To realize his goals, Saminsky enlisted the support of Temple Emanu-El’s Choir Committee, although he always remained the prime mover and steward. In 1929, they established a program whose purpose was “purification and performance of new choral synagogue services by representative composers of the United States—and then possibly also by eminent Hebrew [Jewish] composers on the European continent,” in order to bring forth a “revival of Hebrew synagogue music in America.” That “revival” aspiration referred less to the excavation of old cantorial and other liturgical pieces than to reinvigorating synagogue music through commissions of new works. (Saminsky, however, was also interested in the history of Jewish liturgical music and had traveled extensively to conduct research into the chants and melodies of far-flung Jewish communities in such areas as Georgia, the Caucasus, Syria, and Palestine.) Saminsky wrote much of his own synagogue music under the Committee’s auspices, but beginning in the mid-1920s, he and the Choir Committee also sponsored performances of new Judaic works by such composers as Ernest Bloch and Joseph Achron, as well as biblical cantatas by Mussorgsky and Honegger, among others, and even arrangements of some of Saminsky’s ethnomusicological discoveries in the Near East and the Caucasus. The Temple Emanu-El program did not endure as long as the far more ambitious commissioning program later established by Cantor David Putterman at the Park Avenue Synagogue in New York, which was designed to operate permanently on an annual basis. Still, although it produced only a handful of new synagogue works compared with Cantor Putterman’s roster of more than eighty, and although it never achieved the same degree of national and even international recognition, Emanu-El’s earlier contributions to new music and its groundbreaking commissions should not be overlooked. Probably its most important commission of that period, apart from the Jacobi service, was a Sabbath eve service (1932) by Joseph Achron (1886-1943), who had been part of the Gesellschaft in St. Petersburg together with Saminsky.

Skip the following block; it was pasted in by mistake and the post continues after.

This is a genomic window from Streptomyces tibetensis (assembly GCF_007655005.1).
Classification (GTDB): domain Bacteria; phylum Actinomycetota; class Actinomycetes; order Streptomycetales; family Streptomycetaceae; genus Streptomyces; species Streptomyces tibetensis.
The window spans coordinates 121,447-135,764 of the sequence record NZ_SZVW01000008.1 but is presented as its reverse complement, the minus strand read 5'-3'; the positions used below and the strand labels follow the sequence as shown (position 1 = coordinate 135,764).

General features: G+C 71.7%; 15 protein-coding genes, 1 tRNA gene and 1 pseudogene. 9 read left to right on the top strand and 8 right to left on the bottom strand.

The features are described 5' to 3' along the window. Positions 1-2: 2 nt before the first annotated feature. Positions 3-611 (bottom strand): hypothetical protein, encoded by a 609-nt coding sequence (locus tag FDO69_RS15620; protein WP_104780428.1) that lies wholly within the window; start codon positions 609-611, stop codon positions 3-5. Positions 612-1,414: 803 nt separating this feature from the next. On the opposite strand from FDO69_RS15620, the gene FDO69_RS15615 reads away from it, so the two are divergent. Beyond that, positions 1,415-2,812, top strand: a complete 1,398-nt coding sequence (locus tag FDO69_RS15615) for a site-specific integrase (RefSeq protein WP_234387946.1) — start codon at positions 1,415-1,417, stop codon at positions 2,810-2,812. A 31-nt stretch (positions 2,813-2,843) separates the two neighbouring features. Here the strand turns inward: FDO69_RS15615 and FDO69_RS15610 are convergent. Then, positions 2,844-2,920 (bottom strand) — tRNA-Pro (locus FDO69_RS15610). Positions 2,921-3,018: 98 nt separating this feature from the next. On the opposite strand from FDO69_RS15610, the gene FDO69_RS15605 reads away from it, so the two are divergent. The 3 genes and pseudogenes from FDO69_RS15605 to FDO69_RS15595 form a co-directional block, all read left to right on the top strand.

Jacobi received the commission to compose a full-length Sabbath eve service for Temple Emanu-El under its Choir Committee’s auspices in 1930, and he wrote it during that winter in Switzerland after first working closely with Saminsky on correct accentuation of the Hebrew. The service was premiered at Temple Emanu-El in December 1931, conducted by Saminsky, with Cantor Moshe Rudinoff as soloist. It contains eight settings of Hebrew prayer texts found in the liturgy of all synagogues—although the texts were set as they appear in the Union Prayer Book, then the standard prayerbook of virtually all American Reform congregations. In addition to the settings excerpted for this recording, they include Tov l’hodot, Bar’khu, Sh’ma yisra’el, Va’anahnu, and a second Mi khamokha. The additional setting in English, O May the Words of My Mouth, was associated at that time primarily with Reform services.